S. Austin Allibone, comp. Prose Quotations from Socrates to Macaulay. 1880.
Gold is a wonderful clearer of the understanding: it dissipates every doubt and scruple in an instant; accommodates itself to the meanest capacities; silences the loud and clamorous, and brings over the most obstinate and inflexible. Philip of Macedon was a man of most invincible reason this way. He refuted by it all the wisdom of Athens, confounded their statesmen, struck their orators dumb, and at length argued them out of all their liberties.
It is wonderful to consider how a command or call to be liberal, either upon a civil or religious account, all of a sudden impoverishes the rich, breaks the merchant, shuts up every private mans exchequer, and makes those men in a minute have nothing who, at the very same instant, want nothing to spend. So that, instead of relieving the poor, such a command strangely increases their number, and transforms rich men into beggars presently.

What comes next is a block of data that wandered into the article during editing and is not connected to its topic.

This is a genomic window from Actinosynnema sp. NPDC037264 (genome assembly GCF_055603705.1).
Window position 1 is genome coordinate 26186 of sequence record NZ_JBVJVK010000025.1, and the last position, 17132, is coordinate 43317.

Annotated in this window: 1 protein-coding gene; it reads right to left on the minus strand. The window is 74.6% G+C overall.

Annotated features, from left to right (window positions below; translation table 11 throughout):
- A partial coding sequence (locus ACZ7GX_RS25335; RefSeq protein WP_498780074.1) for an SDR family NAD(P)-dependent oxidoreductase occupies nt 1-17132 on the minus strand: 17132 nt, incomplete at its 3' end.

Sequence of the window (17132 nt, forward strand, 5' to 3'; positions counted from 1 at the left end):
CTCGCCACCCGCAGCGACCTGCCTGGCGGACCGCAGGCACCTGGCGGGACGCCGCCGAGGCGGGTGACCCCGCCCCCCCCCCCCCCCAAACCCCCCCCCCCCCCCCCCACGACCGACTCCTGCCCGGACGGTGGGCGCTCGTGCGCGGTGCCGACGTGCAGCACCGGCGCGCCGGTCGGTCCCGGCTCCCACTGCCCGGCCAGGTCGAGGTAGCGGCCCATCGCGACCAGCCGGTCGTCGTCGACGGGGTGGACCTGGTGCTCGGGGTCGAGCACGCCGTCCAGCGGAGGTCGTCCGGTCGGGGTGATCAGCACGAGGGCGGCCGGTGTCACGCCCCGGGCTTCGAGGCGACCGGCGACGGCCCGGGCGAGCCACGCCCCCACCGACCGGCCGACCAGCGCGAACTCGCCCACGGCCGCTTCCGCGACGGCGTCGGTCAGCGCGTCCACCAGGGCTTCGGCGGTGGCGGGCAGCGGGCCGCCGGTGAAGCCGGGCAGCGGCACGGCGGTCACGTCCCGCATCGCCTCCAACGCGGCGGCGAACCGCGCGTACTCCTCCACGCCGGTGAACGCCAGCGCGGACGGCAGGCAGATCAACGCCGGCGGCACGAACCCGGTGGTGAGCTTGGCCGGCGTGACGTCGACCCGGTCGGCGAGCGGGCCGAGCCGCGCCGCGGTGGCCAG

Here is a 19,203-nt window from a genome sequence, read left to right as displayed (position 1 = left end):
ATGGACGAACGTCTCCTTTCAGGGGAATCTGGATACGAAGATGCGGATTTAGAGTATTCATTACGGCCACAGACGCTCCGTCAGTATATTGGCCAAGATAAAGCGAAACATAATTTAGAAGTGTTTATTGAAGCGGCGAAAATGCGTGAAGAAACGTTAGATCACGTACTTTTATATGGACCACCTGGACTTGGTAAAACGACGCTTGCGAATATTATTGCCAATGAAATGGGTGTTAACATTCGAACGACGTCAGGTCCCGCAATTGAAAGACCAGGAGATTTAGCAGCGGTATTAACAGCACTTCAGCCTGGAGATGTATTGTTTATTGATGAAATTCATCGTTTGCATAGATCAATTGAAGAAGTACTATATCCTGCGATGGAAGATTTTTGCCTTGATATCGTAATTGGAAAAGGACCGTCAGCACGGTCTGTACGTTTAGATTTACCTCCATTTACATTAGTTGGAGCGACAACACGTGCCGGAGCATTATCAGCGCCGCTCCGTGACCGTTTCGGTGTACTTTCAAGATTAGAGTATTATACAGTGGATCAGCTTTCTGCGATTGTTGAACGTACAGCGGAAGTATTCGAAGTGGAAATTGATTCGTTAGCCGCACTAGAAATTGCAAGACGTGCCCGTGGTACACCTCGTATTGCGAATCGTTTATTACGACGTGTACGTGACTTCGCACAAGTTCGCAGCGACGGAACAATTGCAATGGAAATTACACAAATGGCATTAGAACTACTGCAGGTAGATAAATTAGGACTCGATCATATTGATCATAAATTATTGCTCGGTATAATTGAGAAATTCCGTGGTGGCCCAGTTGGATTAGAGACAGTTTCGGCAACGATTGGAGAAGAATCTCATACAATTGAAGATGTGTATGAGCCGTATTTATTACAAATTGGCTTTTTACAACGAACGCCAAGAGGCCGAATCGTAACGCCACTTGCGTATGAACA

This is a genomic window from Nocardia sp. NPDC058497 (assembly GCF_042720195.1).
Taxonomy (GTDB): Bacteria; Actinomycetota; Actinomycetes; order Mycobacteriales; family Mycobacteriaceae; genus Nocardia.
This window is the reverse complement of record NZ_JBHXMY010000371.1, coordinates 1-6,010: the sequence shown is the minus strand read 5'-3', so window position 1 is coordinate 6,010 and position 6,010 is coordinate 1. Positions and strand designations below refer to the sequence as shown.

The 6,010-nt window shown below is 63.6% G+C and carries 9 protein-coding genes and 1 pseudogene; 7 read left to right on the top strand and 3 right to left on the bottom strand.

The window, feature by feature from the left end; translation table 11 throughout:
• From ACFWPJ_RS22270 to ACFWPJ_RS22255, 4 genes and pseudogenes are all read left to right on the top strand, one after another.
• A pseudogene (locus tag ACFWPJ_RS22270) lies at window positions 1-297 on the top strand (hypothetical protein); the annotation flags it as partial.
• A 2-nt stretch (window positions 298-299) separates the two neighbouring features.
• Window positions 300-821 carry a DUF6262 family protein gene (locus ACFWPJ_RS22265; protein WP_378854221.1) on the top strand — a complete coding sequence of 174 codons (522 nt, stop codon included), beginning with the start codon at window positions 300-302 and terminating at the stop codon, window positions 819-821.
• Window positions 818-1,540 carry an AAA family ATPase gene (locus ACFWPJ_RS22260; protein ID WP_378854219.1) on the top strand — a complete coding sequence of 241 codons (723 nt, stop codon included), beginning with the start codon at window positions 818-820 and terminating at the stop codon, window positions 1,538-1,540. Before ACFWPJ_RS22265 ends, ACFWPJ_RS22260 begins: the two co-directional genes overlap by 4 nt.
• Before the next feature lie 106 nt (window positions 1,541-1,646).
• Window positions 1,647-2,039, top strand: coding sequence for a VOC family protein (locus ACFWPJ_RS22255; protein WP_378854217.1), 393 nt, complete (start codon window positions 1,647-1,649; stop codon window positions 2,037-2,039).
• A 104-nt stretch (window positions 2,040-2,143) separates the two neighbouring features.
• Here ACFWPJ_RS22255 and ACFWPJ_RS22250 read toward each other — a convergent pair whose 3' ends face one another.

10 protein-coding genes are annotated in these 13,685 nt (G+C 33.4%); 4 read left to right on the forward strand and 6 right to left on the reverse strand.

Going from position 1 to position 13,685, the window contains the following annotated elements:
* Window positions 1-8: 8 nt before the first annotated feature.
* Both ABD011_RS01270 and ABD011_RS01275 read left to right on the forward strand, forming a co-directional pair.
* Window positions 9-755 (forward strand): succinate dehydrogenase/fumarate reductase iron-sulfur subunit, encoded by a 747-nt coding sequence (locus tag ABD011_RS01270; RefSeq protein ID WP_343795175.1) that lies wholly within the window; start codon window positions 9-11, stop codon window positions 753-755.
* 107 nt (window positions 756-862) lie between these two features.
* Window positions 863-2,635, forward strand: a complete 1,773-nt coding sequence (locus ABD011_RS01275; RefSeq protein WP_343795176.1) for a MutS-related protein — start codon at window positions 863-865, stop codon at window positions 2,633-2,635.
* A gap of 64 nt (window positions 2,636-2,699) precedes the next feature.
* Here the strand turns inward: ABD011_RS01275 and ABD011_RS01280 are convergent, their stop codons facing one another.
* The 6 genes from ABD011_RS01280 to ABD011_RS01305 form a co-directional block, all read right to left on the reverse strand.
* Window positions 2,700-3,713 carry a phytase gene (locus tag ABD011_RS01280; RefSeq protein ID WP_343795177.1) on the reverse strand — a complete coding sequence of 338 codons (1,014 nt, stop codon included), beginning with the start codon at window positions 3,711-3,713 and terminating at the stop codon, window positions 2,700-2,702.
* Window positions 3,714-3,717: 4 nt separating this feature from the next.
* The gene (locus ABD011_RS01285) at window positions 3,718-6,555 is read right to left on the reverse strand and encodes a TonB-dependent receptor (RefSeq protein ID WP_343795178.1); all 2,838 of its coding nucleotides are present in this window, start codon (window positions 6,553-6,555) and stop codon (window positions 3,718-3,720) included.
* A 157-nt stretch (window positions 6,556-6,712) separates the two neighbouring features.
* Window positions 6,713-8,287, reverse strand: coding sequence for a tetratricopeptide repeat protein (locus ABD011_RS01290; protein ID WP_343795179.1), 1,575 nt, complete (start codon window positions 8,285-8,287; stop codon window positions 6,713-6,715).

The love of money is a vertiginous pool, sucking all into it to destroy it. It is troubled and uneven, giddy and unsafe, serving no end but its own, and that also in a restless and uneasy motion. But the love of God is a holy fountain, limpid and pure, sweet and salutary, lasting and eternal. The love of God spends itself upon Him, to receive again the reflections of grace and benediction: the love of money spends all its desires upon itself, to purchase nothing but unsatisfying instruments of exchange or supernumerary provisions, and ends in dissatisfaction, emptiness of spirit, and a bitter curse.